So let’s talk about the tart.  If you happen to have tart dough in the freezer, this comes together very quickly.  After a blind bake for the crust, onions are sautéed, chard is wilted, eggs and milk are whisked together, saffron and lemon zest are added, everything stirs together and goes into the tart shell, and 40 minutes later you have a tart.  I happen to prefer my savory tarts warm and not hot, so this is a perfect dish for a dinner party.  It can sit and cool while you attend to other details.

One Year Ago: Tortellini Skewers with Parmesan Lemon Dip
Good Chard on Dana Treat: Chickpeas and Chard with Cilantro and Cumin

Chard and Saffron Tart
Adapted from The Greens Cookbook
Serves 4-6

1 recipe Tart Dough (recipe follows)
1 large bunch of chard, leaves only, roughly chopped
1 tbsp. butter
1 large yellow onion, chopped
2 cloves garlic, minced
Kosher salt and freshly ground black pepper
3 eggs
1½ cup whole milk
Large pinch saffron threads, soaked in 1 tablespoon hot water
Zest of 1 small lemon
3 tbsp. freshly grated Parmesan
3 tbsp. pine nuts, toasted

Preheat the oven to 375ºF.  Roll out one disk of dough to a 14-inch circle.  Carefully transfer the dough to a 10-inch fluted tart pan.  Fold the edges over on themselves to create a thick crust.  Pierce the bottom of the dough with a fork in several places, then place in the freezer for 15 minutes.

Line the pan with foil and fill with pie weights or beans.  Bake in the oven until the edges of the crust are starting to brown and the bottom no longer looks doughy, about 25 minutes.  Remove from the oven and set aside to cool.

Heat the butter in a wide skillet; add the onion and cook it over medium heat until it is translucent and soft.  Add the garlic, and the chard leaves by handfuls, if necessary, until they all fit.  Sprinkle in a large pinch of salt.  Turn the leaves over repeatedly with a pair of tongs so that they are all exposed to the heat of the pan, and cook until they are tender, 5 minutes or more.

Make the custard.  Beat the eggs; then stir in the milk, infused saffron, lemon peel, grated Parmesan, and a few scrapings of nutmeg.  Stir in the chard and onion mixture.  Taste and season with salt and a few grinds of pepper.  Pour the filling into the prepared tart shell and bake until the top is golden and firm, about 40 minutes.  Scatter the pine nuts over top before serving.

Olaiya Land’s Tender Tart Dough

Note:  You will need only 1 disk of this dough for the tart so keep the other one in your freezer for next time!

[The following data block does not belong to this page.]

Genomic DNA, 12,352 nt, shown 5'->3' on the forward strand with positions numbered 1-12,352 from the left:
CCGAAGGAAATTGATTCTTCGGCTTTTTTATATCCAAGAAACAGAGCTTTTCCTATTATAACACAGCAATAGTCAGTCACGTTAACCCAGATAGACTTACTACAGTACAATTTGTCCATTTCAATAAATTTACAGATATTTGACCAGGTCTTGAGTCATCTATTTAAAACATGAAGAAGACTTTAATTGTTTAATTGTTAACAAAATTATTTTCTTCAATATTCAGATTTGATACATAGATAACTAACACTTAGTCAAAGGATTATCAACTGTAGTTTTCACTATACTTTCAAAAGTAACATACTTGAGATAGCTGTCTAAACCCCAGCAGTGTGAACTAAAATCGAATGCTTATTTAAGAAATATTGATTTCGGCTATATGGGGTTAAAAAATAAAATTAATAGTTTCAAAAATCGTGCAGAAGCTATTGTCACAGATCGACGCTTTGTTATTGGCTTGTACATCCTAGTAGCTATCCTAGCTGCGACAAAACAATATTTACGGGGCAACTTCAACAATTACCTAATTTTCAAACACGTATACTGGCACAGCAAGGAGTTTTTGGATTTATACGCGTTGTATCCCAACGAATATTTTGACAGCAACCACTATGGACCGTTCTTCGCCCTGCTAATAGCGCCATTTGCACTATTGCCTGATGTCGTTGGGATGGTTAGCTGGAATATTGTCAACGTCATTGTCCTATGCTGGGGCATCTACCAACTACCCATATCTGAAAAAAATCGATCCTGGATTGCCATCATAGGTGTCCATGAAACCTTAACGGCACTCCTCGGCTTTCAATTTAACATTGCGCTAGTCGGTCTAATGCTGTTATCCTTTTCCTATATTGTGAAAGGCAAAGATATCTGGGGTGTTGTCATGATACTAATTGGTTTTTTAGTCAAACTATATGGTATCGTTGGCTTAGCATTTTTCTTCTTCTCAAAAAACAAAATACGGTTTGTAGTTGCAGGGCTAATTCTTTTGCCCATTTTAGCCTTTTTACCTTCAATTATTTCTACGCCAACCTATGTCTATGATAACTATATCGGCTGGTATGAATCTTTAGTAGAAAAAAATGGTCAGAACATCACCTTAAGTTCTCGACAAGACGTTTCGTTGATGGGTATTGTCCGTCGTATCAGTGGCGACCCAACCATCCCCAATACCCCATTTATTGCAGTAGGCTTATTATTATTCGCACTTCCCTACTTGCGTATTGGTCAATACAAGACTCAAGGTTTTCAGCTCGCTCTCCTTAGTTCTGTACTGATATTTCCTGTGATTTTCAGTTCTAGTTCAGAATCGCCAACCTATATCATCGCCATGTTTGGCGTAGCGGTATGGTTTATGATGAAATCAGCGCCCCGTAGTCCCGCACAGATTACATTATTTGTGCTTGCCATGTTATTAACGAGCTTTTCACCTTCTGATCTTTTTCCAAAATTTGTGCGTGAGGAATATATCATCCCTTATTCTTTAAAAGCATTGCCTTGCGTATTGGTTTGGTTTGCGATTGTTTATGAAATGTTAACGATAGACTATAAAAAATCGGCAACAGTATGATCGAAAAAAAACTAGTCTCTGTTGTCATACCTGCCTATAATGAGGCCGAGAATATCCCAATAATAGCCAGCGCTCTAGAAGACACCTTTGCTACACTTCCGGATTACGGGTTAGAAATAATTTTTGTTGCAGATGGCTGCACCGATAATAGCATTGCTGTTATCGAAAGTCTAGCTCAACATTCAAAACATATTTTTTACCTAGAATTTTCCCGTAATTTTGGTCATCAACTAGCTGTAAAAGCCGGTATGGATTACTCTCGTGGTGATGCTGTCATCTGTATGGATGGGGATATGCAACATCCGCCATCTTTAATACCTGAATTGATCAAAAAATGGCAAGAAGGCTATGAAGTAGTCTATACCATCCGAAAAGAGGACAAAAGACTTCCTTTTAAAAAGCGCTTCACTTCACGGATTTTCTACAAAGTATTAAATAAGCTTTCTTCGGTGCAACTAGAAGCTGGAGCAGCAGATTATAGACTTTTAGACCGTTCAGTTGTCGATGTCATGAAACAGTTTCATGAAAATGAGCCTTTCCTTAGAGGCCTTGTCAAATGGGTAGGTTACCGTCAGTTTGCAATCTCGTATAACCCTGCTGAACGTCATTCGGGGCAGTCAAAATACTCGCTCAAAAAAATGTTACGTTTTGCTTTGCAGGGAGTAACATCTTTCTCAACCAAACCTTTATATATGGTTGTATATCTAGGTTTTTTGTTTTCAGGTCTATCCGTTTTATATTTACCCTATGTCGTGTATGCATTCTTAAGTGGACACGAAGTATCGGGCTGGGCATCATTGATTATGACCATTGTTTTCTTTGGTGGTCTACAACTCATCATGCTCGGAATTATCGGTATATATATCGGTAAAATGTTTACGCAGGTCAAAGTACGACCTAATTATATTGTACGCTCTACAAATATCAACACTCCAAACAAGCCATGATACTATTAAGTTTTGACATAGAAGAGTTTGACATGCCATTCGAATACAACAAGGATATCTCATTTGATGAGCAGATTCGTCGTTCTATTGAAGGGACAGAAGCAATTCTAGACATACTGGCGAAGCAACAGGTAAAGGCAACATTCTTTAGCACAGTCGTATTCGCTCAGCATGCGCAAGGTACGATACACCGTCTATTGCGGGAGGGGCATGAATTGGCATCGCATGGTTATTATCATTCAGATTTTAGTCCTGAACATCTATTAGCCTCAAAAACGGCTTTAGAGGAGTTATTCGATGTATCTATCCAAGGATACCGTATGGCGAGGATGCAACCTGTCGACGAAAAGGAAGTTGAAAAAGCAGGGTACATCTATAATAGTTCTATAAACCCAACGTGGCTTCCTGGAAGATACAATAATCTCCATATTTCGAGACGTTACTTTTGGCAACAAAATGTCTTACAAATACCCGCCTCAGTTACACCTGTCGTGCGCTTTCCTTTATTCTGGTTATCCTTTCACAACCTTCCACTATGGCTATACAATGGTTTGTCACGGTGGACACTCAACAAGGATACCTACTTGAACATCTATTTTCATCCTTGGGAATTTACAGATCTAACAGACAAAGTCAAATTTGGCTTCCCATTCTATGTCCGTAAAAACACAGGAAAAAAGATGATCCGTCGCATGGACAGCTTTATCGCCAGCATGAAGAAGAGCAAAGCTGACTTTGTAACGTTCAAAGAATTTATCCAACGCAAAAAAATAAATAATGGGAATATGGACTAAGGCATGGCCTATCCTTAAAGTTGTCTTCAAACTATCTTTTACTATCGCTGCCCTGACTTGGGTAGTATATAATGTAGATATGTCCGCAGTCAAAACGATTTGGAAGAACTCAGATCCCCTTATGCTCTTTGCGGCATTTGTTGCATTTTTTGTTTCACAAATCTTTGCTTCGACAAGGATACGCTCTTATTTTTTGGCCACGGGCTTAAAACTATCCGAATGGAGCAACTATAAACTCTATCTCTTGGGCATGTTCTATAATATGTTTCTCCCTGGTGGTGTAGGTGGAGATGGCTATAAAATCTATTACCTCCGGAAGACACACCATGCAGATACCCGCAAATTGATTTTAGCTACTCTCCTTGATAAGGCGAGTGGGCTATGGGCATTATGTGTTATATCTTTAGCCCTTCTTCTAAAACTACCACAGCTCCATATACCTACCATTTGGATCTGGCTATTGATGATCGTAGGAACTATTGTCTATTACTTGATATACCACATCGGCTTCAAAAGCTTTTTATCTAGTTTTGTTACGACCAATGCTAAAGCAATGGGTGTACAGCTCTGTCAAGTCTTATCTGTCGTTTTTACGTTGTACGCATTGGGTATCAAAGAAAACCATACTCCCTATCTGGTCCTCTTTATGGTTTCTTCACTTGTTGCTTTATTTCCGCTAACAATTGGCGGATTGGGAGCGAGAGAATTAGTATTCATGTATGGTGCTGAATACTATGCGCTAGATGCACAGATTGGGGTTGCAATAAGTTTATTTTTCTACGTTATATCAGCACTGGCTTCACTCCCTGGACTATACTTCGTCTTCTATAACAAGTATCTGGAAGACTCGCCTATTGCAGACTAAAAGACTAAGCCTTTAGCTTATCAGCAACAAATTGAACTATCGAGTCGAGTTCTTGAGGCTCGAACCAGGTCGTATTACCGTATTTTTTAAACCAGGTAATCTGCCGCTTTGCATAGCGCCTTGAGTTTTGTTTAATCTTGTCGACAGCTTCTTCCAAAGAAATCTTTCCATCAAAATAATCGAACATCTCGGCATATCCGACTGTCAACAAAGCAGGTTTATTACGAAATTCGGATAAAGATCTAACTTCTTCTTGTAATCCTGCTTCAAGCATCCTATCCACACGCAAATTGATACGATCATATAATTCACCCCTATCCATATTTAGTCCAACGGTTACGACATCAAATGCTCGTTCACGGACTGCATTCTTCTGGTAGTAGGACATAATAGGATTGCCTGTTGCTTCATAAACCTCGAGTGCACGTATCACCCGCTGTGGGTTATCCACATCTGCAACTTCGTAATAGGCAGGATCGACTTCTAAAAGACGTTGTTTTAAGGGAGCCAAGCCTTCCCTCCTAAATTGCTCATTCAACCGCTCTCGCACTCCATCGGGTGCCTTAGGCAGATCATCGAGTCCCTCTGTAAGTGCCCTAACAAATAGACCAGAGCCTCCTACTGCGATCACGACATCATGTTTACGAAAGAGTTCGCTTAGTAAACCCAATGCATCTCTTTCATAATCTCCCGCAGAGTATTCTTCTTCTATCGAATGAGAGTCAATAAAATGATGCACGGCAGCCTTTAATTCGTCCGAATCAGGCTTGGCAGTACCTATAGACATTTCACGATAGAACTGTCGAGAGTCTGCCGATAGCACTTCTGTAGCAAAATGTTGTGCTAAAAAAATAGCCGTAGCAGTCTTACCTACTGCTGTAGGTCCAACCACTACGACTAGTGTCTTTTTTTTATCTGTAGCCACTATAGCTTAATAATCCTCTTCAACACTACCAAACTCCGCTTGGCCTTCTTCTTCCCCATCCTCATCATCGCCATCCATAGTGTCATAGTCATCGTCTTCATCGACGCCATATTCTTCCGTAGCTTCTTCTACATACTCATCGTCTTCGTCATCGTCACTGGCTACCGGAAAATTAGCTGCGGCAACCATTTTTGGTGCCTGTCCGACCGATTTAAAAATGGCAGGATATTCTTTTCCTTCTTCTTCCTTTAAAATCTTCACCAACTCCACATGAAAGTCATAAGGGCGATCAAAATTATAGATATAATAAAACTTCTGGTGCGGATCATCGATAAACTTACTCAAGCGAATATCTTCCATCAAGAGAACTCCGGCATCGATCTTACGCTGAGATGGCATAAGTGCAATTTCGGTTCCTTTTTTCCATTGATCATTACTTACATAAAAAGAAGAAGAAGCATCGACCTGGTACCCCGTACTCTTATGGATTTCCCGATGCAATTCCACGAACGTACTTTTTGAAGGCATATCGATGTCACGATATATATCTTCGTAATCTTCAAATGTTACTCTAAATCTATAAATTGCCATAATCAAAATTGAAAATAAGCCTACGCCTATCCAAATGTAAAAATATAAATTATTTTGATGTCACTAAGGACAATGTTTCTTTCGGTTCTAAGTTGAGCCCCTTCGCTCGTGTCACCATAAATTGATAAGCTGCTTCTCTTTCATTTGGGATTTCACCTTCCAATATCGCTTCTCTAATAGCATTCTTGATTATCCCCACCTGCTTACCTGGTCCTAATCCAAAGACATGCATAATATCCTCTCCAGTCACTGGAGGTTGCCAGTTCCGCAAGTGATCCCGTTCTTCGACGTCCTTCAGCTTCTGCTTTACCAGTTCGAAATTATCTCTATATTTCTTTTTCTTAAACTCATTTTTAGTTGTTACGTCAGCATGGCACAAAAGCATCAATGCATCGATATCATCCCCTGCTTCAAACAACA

3 cups all-purpose flour
2 tbsp. sugar
1¾ tsp. salt
1 cup plus 2 tbsp. (2¼ sticks) chilled unsalted butter, cut into ½-inch cubes
8 tbsp. (or more) ice water
1½ tsp. apple cider vinegar

Blend flour, sugar, and salt in a food processor.  Add butter; using on/off turns, process until coarse meal forms.  Add 8 tablespoons ice water and cider vinegar; blend until moist clumps form, adding more ice water by the teaspoon if dough is dry.

Gather dough together.  Turn out onto work surface; divide dough in half.  Form each half into ball and flatten into disk.  Wrap disks separately in plastic and refrigerate 1 hour.  (Can be made ahead.  Keep dough refrigerated up to 2 days, or enclose in a resealable plastic bag and freeze up to 1 month.  Thaw in the refrigerator overnight.)  Soften slightly at room temperature before rolling out.

A Great Cause

August 23, 2010

This is an amazing and super simple appetizer.  The recipe is at the end of this post.  Please allow me to tell you why I made them.  But first a question.  What would it take to get you to shave your head?

I can imagine that for most of her life, my friend Kelly would have said nothing could get her to shave her head.  She is a woman with a beautiful head of hair.  It is her most striking feature and she has always had it cut to perfection.  Kelly is not a high-maintenance woman but her haircut is always beautiful.  She has that enviable hair that is straight but with enough texture to give it lots of body.  In spite of this, Kelly is going to shave off her beloved hair.  And she is doing it in celebration.